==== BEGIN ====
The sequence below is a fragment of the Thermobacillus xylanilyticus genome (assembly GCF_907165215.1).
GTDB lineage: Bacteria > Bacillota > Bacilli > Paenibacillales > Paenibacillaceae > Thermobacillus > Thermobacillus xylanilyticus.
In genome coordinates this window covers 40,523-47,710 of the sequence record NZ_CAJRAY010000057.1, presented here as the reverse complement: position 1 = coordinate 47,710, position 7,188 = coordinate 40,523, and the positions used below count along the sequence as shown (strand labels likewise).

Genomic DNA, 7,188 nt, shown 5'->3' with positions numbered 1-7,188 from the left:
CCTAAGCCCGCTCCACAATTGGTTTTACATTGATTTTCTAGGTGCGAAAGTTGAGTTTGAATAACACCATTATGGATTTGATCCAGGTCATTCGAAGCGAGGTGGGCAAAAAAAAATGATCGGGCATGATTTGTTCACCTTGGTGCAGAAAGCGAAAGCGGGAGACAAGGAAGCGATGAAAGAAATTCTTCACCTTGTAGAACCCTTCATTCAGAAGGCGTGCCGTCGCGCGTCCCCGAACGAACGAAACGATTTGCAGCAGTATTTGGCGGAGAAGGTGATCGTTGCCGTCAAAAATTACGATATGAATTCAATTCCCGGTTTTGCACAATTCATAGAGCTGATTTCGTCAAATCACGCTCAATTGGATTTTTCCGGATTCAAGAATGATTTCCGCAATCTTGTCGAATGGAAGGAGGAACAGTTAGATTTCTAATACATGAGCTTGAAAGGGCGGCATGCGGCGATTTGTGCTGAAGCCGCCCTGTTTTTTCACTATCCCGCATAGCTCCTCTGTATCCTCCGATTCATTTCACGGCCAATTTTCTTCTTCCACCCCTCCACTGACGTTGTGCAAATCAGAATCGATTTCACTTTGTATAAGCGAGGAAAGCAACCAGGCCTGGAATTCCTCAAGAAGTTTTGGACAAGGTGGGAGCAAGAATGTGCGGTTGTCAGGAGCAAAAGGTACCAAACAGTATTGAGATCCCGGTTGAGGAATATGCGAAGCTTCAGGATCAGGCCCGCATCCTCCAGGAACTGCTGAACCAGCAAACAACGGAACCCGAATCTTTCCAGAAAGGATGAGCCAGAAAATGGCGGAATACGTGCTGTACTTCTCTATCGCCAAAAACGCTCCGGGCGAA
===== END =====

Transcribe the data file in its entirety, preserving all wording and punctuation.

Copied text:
The sequence below is a fragment of the Thermobacillus xylanilyticus genome (assembly GCF_907165215.1).
GTDB lineage: Bacteria > Bacillota > Bacilli > Paenibacillales > Paenibacillaceae > Thermobacillus > Thermobacillus xylanilyticus.
In genome coordinates this window covers 40,523-47,710 of the sequence record NZ_CAJRAY010000057.1, presented here as the reverse complement: position 1 = coordinate 47,710, position 7,188 = coordinate 40,523, and the positions used below count along the sequence as shown (strand labels likewise).

Genomic DNA, 7,188 nt, shown 5'->3' with positions numbered 1-7,188 from the left:
CCTAAGCCCGCTCCACAATTGGTTTTACATTGATTTTCTAGGTGCGAAAGTTGAGTTTGAATAACACCATTATGGATTTGATCCAGGTCATTCGAAGCGAGGTGGGCAAAAAAAAATGATCGGGCATGATTTGTTCACCTTGGTGCAGAAAGCGAAAGCGGGAGACAAGGAAGCGATGAAAGAAATTCTTCACCTTGTAGAACCCTTCATTCAGAAGGCGTGCCGTCGCGCGTCCCCGAACGAACGAAACGATTTGCAGCAGTATTTGGCGGAGAAGGTGATCGTTGCCGTCAAAAATTACGATATGAATTCAATTCCCGGTTTTGCACAATTCATAGAGCTGATTTCGTCAAATCACGCTCAATTGGATTTTTCCGGATTCAAGAATGATTTCCGCAATCTTGTCGAATGGAAGGAGGAACAGTTAGATTTCTAATACATGAGCTTGAAAGGGCGGCATGCGGCGATTTGTGCTGAAGCCGCCCTGTTTTTTCACTATCCCGCATAGCTCCTCTGTATCCTCCGATTCATTTCACGGCCAATTTTCTTCTTCCACCCCTCCACTGACGTTGTGCAAATCAGAATCGATTTCACTTTGTATAAGCGAGGAAAGCAACCAGGCCTGGAATTCCTCAAGAAGTTTTGGACAAGGTGGGAGCAAGAATGTGCGGTTGTCAGGAGCAAAAGGTACCAAACAGTATTGAGATCCCGGTTGAGGAATATGCGAAGCTTCAGGATCAGGCCCGCATCCTCCAGGAACTGCTGAACCAGCAAACAACGGAACCCGAATCTTTCCAGAAAGGATGAGCCAGAAAATGGCGGAATACGTGCTGTACTTCTCTATCGCCAAAAACGCTCCGGGCGAA